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Flying fake cell towers target fugitives, but can ID your phone too

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In the US, the Justice Department's Marshals Service office is putting fake cell towers on planes in an effort to catch criminals by tracking down their phones. The problem is, those fake towers don't discriminate and end up collecting data from tens of thousands of phones per flight, according to The Wall Street Journal. These two-foot-square fake towers nicknamed "dirtboxes" (because they were made by Boeing subsidiary Digital Recovery Technology Inc. or DRT, get it?) are reportedly placed aboard Cessna planes that fly out from at least five metro-area airports. They trick phones into thinking that they're the strongest towers in the area, so devices would automatically link up with them. When the phones are connected, they then collect their unique registration information, as well as their general locations -- and no encryption is strong enough to prevent them from doing so.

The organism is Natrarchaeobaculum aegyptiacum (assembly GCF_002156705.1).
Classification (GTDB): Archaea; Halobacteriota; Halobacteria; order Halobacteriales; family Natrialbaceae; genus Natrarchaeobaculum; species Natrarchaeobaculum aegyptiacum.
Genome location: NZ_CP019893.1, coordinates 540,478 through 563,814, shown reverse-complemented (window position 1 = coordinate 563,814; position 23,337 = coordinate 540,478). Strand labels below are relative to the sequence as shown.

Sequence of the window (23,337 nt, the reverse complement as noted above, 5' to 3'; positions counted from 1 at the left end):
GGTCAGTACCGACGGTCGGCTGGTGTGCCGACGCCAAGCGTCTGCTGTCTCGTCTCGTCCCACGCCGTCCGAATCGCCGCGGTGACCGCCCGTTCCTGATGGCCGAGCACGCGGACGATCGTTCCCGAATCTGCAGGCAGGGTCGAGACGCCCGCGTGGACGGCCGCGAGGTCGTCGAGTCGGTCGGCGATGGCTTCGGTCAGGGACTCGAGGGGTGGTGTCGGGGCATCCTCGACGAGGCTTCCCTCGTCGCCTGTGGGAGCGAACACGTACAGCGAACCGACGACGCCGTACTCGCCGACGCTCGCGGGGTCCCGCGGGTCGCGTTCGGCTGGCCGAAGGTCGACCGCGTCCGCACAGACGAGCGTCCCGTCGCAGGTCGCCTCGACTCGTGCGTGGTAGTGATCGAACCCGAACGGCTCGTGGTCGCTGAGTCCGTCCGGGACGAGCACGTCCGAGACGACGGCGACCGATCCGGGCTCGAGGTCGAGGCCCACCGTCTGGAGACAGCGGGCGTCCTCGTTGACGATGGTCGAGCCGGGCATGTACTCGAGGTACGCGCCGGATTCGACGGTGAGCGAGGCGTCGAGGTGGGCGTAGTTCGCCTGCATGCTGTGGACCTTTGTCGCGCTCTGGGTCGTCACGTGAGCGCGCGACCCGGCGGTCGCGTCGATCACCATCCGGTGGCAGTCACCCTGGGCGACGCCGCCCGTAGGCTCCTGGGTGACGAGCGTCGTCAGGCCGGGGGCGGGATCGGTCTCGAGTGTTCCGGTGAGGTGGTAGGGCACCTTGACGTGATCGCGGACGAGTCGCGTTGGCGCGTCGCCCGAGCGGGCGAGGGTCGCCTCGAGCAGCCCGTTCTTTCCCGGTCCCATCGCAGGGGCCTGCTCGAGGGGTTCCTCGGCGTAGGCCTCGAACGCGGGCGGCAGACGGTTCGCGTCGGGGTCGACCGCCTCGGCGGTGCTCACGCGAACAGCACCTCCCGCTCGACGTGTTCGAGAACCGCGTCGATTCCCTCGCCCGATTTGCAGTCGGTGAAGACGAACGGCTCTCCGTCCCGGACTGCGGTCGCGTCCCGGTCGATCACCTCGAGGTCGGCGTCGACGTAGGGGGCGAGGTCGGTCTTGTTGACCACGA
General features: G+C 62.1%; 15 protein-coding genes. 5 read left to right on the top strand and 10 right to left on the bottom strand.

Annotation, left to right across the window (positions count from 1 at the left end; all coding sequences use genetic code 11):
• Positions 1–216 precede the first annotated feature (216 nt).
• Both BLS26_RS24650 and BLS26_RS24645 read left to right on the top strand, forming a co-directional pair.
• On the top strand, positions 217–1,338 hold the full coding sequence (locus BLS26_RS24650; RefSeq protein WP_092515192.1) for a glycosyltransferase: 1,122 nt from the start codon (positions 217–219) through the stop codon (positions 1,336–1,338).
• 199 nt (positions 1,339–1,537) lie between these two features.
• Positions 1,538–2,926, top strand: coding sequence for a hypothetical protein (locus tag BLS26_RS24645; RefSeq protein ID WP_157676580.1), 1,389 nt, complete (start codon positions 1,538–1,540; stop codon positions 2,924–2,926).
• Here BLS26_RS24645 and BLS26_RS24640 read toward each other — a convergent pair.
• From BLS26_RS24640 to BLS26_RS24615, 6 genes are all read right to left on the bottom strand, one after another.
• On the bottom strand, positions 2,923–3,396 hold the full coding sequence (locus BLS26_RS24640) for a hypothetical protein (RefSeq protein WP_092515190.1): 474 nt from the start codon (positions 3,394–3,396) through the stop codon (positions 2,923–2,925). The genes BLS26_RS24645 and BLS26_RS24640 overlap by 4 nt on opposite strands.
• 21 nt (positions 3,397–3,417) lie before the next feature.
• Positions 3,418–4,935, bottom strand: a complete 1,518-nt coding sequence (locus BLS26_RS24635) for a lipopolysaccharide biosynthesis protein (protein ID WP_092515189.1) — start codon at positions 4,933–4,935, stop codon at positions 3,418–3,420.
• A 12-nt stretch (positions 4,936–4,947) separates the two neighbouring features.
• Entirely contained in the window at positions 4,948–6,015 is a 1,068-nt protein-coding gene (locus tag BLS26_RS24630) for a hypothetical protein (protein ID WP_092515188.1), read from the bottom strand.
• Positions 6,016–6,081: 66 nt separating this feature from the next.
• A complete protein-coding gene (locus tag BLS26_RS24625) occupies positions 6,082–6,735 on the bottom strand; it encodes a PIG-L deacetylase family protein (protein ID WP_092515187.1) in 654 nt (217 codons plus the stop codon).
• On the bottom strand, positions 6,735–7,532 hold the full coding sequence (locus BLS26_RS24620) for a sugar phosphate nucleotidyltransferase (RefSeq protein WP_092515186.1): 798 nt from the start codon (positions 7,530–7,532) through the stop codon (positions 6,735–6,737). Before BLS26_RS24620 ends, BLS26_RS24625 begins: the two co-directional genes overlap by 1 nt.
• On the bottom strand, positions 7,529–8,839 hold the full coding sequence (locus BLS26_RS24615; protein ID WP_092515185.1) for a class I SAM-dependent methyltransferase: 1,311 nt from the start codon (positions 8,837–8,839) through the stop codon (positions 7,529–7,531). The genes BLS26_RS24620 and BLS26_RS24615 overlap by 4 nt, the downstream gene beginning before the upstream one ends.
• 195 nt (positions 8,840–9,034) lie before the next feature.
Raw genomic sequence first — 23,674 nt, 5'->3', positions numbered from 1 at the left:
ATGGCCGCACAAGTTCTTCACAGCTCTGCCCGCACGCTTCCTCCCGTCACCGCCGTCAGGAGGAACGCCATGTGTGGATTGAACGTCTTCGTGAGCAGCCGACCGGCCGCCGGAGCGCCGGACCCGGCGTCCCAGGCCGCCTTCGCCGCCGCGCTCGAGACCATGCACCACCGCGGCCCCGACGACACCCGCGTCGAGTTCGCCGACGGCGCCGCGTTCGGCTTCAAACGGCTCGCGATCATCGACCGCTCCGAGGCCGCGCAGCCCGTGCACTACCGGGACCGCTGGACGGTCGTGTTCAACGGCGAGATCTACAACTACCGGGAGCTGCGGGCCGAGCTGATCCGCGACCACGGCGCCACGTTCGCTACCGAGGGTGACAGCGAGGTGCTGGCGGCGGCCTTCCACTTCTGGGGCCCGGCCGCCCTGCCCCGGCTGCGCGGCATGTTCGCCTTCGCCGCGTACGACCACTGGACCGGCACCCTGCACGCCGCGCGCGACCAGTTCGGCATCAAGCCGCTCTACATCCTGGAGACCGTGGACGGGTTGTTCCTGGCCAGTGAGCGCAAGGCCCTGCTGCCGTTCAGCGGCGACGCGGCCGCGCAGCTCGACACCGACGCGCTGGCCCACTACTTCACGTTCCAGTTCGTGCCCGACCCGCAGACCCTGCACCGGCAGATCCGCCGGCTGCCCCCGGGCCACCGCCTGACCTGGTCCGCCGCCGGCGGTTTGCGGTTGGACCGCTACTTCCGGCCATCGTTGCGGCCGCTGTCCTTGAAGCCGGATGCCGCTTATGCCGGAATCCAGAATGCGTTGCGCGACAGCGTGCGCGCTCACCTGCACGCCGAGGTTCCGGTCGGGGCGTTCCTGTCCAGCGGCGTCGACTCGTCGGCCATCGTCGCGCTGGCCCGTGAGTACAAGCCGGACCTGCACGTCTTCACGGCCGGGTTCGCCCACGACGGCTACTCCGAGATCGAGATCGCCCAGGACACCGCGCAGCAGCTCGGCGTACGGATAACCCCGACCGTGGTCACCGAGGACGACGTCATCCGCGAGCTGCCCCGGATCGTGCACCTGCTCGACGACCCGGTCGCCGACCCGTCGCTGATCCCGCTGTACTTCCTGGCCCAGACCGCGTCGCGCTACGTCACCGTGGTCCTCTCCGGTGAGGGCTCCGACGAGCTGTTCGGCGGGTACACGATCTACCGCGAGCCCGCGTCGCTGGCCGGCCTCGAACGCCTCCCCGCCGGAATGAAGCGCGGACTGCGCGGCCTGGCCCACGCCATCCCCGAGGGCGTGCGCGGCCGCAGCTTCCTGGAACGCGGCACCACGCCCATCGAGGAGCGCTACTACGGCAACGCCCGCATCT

These dirtboxes are also sophisticated enough to mimic a particular provider. If a drug dealer under surveillance uses Verizon, for instance, then the machine pretends to be a Verizon cell tower and connects only to all the carrier's subscribers in the area. Once a target's phone is identified (at which point, connections to other people's phones are dropped), the box can pinpoint his location within 3 meters and down to a specific room. The WSJ's sources wouldn't reveal how often planes loaded with these boxes are deployed (they have a flying range that covers the whole country's population, by the way), but they said the Cessnas fly out regularly to target a handful of criminals per flight.

Obviously, the more densely populated the target area is, the more data the boxes collect, but it's unclear what steps are in place to safeguard innocent people's information. It's also unclear at this point if they've ever used the newer dirtboxes' capabilities, which include jamming phones and extracting messages, photos and other data remotely. If you're thinking, "Hmmm fake cell towers? Those sound ominously familiar," it's because this isn't the first time authorities used them. In fact, this dirtbox project sounds like a larger, airborne version of a previous one, wherein feds placed fake towers called "stingrays" in moving cars.

Apparently, even people within the Marshals Service are questioning whether using these dirtboxes is legal and surmise that the judges who approve search operations that use them don't fully understand the project's breadth and ramifications. As one of the WSJ's sources said: "What is done on U.S. soil is completely legal. Whether it should be done is a separate question."

[Image credit: Joao Carlos Medau/Flickr]

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